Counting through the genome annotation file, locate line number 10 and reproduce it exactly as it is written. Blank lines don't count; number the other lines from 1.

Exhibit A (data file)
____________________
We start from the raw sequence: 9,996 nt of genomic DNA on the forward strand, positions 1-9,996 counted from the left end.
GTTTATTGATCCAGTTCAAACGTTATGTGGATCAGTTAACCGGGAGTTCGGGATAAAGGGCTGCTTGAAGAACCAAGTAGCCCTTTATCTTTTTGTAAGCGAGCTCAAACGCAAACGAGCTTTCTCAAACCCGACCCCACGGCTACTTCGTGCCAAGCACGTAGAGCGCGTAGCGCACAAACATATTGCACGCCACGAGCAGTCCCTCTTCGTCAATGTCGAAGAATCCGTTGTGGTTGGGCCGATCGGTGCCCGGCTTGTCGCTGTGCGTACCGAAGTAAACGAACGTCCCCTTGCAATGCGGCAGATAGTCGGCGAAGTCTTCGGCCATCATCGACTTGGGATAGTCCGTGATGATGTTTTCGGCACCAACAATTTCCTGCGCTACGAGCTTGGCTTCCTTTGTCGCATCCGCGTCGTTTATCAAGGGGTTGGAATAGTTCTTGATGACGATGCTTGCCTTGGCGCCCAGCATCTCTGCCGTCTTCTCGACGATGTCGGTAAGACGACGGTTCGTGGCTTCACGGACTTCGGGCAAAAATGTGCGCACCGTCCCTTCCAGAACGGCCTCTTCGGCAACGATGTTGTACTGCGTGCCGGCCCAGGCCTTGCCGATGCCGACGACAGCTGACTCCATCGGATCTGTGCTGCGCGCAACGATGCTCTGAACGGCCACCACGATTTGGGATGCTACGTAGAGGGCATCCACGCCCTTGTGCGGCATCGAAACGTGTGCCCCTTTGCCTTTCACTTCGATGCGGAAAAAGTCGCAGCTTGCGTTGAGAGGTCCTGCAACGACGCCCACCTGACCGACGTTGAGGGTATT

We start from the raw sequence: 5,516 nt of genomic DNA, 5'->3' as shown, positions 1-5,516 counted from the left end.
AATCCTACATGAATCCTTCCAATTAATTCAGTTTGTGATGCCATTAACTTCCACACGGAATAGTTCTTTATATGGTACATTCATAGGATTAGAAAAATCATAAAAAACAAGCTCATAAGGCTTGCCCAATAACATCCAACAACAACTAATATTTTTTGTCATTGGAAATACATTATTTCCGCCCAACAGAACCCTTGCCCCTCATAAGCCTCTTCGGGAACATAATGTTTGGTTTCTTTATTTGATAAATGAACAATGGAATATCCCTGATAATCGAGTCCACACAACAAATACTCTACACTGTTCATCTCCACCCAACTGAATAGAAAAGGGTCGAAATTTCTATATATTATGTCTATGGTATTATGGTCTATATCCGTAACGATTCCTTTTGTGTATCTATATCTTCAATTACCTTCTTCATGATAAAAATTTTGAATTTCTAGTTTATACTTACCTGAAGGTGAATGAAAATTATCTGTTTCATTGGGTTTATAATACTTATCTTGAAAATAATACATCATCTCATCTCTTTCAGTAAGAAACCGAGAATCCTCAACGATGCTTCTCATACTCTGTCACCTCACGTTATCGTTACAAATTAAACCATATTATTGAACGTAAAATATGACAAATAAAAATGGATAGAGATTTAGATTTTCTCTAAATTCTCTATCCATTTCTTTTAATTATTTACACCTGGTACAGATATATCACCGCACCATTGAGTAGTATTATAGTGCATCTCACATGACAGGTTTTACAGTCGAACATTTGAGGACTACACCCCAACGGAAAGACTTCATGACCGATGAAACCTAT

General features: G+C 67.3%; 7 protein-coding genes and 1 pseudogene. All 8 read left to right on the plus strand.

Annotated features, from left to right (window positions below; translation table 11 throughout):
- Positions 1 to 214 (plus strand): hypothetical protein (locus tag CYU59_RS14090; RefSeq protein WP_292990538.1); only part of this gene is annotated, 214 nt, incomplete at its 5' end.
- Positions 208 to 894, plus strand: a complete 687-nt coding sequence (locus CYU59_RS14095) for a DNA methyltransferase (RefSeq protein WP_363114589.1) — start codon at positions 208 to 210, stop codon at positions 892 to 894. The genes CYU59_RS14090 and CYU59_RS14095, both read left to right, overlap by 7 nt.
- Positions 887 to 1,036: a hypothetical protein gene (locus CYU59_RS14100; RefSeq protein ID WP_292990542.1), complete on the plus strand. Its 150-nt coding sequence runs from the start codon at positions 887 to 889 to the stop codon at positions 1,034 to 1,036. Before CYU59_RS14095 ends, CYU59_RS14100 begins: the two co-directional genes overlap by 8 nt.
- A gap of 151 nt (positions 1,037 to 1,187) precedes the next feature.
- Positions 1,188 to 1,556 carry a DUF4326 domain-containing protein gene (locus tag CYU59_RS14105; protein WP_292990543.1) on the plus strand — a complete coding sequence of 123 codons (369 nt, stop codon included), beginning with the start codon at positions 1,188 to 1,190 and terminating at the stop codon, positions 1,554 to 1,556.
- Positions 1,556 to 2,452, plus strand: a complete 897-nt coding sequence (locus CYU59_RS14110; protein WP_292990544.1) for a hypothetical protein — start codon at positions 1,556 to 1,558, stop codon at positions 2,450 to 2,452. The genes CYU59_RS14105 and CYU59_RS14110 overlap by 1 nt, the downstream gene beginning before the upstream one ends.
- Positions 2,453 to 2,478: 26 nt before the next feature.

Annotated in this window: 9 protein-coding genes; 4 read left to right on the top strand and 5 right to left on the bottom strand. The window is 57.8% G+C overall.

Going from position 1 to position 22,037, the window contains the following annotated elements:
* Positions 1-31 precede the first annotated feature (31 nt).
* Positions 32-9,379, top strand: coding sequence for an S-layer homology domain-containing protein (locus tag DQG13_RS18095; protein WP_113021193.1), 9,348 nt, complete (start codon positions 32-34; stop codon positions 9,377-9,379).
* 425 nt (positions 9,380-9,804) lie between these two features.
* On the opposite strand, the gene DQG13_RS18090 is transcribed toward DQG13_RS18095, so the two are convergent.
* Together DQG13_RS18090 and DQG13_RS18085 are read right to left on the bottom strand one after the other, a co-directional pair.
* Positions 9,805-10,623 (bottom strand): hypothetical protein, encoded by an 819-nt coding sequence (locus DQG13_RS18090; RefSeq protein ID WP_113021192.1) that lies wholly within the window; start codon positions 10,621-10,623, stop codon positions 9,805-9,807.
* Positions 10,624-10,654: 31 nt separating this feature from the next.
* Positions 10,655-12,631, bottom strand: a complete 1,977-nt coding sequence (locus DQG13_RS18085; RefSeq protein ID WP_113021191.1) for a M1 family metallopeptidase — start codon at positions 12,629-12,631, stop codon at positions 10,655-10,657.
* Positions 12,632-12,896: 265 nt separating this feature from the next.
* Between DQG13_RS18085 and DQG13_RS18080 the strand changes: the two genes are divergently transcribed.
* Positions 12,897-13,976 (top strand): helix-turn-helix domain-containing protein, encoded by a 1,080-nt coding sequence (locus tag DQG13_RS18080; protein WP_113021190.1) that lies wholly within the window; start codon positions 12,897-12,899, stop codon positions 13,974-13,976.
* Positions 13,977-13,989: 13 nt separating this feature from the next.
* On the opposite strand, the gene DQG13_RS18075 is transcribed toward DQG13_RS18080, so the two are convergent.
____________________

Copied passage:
- A gap of 151 nt (positions 1,037 to 1,187) precedes the next feature.